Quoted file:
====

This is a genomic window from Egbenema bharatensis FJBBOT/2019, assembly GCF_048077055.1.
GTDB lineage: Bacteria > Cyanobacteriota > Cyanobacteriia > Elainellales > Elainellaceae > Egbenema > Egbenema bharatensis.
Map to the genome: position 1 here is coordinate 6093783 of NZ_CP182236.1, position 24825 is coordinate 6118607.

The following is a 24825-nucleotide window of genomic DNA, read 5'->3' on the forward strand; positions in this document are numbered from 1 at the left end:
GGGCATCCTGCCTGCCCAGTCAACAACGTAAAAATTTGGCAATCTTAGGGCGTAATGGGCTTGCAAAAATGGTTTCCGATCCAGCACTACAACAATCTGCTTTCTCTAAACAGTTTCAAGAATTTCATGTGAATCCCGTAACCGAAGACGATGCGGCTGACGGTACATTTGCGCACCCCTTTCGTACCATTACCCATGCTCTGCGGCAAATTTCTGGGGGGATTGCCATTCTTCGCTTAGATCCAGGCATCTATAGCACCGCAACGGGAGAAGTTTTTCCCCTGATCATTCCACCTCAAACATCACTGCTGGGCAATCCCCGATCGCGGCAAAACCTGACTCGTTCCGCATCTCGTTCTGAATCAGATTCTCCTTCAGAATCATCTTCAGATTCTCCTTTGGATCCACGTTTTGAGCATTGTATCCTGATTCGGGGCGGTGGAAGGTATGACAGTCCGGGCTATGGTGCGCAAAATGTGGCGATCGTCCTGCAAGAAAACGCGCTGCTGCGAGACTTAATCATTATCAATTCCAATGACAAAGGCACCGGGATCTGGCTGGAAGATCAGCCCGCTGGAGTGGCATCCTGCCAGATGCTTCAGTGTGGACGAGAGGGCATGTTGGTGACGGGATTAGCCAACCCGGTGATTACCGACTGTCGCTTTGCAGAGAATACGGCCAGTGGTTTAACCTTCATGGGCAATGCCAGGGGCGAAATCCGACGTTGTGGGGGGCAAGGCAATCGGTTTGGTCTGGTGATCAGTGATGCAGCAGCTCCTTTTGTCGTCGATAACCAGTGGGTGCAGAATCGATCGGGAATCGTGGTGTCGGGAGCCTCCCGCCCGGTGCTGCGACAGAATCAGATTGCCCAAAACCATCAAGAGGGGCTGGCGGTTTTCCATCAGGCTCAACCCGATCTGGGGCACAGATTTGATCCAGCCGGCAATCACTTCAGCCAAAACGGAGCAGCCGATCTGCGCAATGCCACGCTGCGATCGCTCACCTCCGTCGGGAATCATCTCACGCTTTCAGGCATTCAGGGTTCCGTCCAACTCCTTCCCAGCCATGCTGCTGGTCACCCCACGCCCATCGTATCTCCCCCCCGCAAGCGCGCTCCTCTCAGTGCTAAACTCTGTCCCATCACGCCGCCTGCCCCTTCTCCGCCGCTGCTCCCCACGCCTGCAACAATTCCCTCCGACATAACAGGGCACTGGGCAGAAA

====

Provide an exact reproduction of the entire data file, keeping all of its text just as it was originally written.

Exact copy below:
This is a genomic window from Egbenema bharatensis FJBBOT/2019, assembly GCF_048077055.1.
GTDB lineage: Bacteria > Cyanobacteriota > Cyanobacteriia > Elainellales > Elainellaceae > Egbenema > Egbenema bharatensis.
Map to the genome: position 1 here is coordinate 6093783 of NZ_CP182236.1, position 24825 is coordinate 6118607.

The following is a 24825-nucleotide window of genomic DNA, read 5'->3' on the forward strand; positions in this document are numbered from 1 at the left end:
GGGCATCCTGCCTGCCCAGTCAACAACGTAAAAATTTGGCAATCTTAGGGCGTAATGGGCTTGCAAAAATGGTTTCCGATCCAGCACTACAACAATCTGCTTTCTCTAAACAGTTTCAAGAATTTCATGTGAATCCCGTAACCGAAGACGATGCGGCTGACGGTACATTTGCGCACCCCTTTCGTACCATTACCCATGCTCTGCGGCAAATTTCTGGGGGGATTGCCATTCTTCGCTTAGATCCAGGCATCTATAGCACCGCAACGGGAGAAGTTTTTCCCCTGATCATTCCACCTCAAACATCACTGCTGGGCAATCCCCGATCGCGGCAAAACCTGACTCGTTCCGCATCTCGTTCTGAATCAGATTCTCCTTCAGAATCATCTTCAGATTCTCCTTTGGATCCACGTTTTGAGCATTGTATCCTGATTCGGGGCGGTGGAAGGTATGACAGTCCGGGCTATGGTGCGCAAAATGTGGCGATCGTCCTGCAAGAAAACGCGCTGCTGCGAGACTTAATCATTATCAATTCCAATGACAAAGGCACCGGGATCTGGCTGGAAGATCAGCCCGCTGGAGTGGCATCCTGCCAGATGCTTCAGTGTGGACGAGAGGGCATGTTGGTGACGGGATTAGCCAACCCGGTGATTACCGACTGTCGCTTTGCAGAGAATACGGCCAGTGGTTTAACCTTCATGGGCAATGCCAGGGGCGAAATCCGACGTTGTGGGGGGCAAGGCAATCGGTTTGGTCTGGTGATCAGTGATGCAGCAGCTCCTTTTGTCGTCGATAACCAGTGGGTGCAGAATCGATCGGGAATCGTGGTGTCGGGAGCCTCCCGCCCGGTGCTGCGACAGAATCAGATTGCCCAAAACCATCAAGAGGGGCTGGCGGTTTTCCATCAGGCTCAACCCGATCTGGGGCACAGATTTGATCCAGCCGGCAATCACTTCAGCCAAAACGGAGCAGCCGATCTGCGCAATGCCACGCTGCGATCGCTCACCTCCGTCGGGAATCATCTCACGCTTTCAGGCATTCAGGGTTCCGTCCAACTCCTTCCCAGCCATGCTGCTGGTCACCCCACGCCCATCGTATCTCCCCCCCGCAAGCGCGCTCCTCTCAGTGCTAAACTCTGTCCCATCACGCCGCCTGCCCCTTCTCCGCCGCTGCTCCCCACGCCTGCAACAATTCCCTCCGACATAACAGGGCACTGGGCAGAAA